Darley is an Ancient Parish in the county of Derbyshire.
Alternative names: Cross Green, Darley Dale, Darley and Little Rowsley
Other places in the parish include: Wensley and Snitterton.
Parish registers begin:
- Parish registers: 1539
- Bishop’s Transcripts: 1669
Nonconformists include: Wesleyan Methodist
The Imperial Gazetteer of England & Wales 1870
DARLEY, a township and a parish in Bakewell district, Derby. The township lies on the river Derwent, adjacent to the Rowsley railway, 5 miles SE by S of Bakewell; and has a station on the railway, a post-office, of the name of Darley-Dale, under Matlock-Bath, and fairs on 13 May and 27 Oct. Real property, £6,221; of which £211 are in quarries. Pop., 1,574. Houses, 314. The parish contains also the township of Wensley and Snitterton. Acres, 7,104. Rated property, £10,400. Pop., 2,156. Houses, 451. The property is much sub-divided. Darley Hall is a chief residence. Good sandstone is found; lead ore is mined; and manufactures of stockings, cotton, and paper are carried on. The living is a rectory in the diocese of Lichfield. Value, £434. Patron, the Bishop of Lichfield. The church is partly Norman, and very good; and the churchyard has a yew-tree, 33 feet in girth of trunk. The p. curacy of Cross-Green or South Darley, constituted in 1845, is a separate benefice. . Value, £94. Patron, the Rector of Darley. The church is tolerable. There is a Wesleyan chapel. A school has £32 from endowment; and other charities £5. A priory of Black canons was built at Darley, in the time of Henry II., by Hugh, dean of Derby.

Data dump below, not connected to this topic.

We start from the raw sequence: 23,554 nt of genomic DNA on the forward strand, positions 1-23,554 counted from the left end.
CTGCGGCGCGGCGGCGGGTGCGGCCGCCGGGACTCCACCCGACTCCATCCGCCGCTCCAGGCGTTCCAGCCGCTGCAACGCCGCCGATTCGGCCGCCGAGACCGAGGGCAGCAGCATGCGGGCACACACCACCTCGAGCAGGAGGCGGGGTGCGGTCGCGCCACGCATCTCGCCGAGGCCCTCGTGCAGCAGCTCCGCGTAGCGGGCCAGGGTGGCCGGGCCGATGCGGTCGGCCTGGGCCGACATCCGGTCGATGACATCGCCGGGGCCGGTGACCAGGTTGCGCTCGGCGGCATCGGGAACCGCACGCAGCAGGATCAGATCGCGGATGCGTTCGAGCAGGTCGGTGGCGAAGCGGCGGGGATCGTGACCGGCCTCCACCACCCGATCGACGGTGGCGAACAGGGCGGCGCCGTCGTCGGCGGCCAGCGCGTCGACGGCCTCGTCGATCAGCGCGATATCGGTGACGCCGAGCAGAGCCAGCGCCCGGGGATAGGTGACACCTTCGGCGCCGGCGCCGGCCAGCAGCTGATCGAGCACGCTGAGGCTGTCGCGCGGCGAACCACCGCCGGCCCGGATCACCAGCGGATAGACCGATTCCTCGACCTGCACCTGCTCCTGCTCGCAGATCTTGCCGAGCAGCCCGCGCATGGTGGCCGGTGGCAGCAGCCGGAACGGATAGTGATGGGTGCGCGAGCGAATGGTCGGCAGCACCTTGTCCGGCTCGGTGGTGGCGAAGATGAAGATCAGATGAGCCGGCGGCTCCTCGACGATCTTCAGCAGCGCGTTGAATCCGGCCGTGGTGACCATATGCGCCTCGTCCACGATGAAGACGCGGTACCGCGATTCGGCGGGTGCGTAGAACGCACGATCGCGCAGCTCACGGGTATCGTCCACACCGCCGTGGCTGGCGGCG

Source: The Imperial Gazetteer of England & Wales [Wilson, John M]. A. Fullarton & Co. N. d. c. [1870-72].
Health and Living Conditions
The following, extracted from the 1842 Sanitary Enquiry, provides an interesting insight into the living conditions and health of the residents.
The situation of Darley is unfavourable, being low down, on the side of a hill, facing to the north-east.; at the foot of which lies the river Derwent, and beyond it extensive meadows. The houses are all good, with general cleanliness throughout the village. The working classes are all employed in the cotton-mills of this place, and destitution is hardly possible amongst them, the utmost attention being paid to their wants by their employers; they are, therefore, not often to be found seeking parochial relief. Nevertheless, their general health is bad
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Civil Registration District: Bakewell
Probate Court: Court of the Bishop of Lichfield (Episcopal Consistory)
Rural Deanery: Bakewell
Poor Law Union: Bakewell
Hundred: High Peake; Wirksworth